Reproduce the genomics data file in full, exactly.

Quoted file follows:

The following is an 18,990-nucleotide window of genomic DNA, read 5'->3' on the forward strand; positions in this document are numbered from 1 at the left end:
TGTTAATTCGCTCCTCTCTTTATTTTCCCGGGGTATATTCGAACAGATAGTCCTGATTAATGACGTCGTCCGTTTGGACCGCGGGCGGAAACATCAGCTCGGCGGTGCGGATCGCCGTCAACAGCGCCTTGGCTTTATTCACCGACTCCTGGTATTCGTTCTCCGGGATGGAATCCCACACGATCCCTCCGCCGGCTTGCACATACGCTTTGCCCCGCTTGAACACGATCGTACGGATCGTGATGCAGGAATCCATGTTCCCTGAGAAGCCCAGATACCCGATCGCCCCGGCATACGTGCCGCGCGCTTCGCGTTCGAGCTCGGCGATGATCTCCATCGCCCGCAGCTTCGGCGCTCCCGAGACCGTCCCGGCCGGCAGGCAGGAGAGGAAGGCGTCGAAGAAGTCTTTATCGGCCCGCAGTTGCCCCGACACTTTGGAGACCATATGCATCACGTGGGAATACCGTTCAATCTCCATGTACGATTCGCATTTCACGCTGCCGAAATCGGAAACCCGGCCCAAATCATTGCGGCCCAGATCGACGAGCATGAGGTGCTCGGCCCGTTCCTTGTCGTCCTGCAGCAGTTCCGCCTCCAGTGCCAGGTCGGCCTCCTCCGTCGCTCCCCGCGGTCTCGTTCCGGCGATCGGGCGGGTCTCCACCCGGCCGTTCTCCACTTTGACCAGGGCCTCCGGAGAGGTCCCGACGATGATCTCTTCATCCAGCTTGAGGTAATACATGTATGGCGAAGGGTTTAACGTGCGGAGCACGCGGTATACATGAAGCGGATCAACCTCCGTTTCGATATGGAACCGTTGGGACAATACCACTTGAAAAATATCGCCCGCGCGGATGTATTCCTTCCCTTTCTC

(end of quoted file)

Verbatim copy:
The following is an 18,990-nucleotide window of genomic DNA, read 5'->3' on the forward strand; positions in this document are numbered from 1 at the left end:
TGTTAATTCGCTCCTCTCTTTATTTTCCCGGGGTATATTCGAACAGATAGTCCTGATTAATGACGTCGTCCGTTTGGACCGCGGGCGGAAACATCAGCTCGGCGGTGCGGATCGCCGTCAACAGCGCCTTGGCTTTATTCACCGACTCCTGGTATTCGTTCTCCGGGATGGAATCCCACACGATCCCTCCGCCGGCTTGCACATACGCTTTGCCCCGCTTGAACACGATCGTACGGATCGTGATGCAGGAATCCATGTTCCCTGAGAAGCCCAGATACCCGATCGCCCCGGCATACGTGCCGCGCGCTTCGCGTTCGAGCTCGGCGATGATCTCCATCGCCCGCAGCTTCGGCGCTCCCGAGACCGTCCCGGCCGGCAGGCAGGAGAGGAAGGCGTCGAAGAAGTCTTTATCGGCCCGCAGTTGCCCCGACACTTTGGAGACCATATGCATCACGTGGGAATACCGTTCAATCTCCATGTACGATTCGCATTTCACGCTGCCGAAATCGGAAACCCGGCCCAAATCATTGCGGCCCAGATCGACGAGCATGAGGTGCTCGGCCCGTTCCTTGTCGTCCTGCAGCAGTTCCGCCTCCAGTGCCAGGTCGGCCTCCTCCGTCGCTCCCCGCGGTCTCGTTCCGGCGATCGGGCGGGTCTCCACCCGGCCGTTCTCCACTTTGACCAGGGCCTCCGGAGAGGTCCCGACGATGATCTCTTCATCCAGCTTGAGGTAATACATGTATGGCGAAGGGTTTAACGTGCGGAGCACGCGGTATACATGAAGCGGATCAACCTCCGTTTCGATATGGAACCGTTGGGACAATACCACTTGAAAAATATCGCCCGCGCGGATGTATTCCTTCCCTTTCTC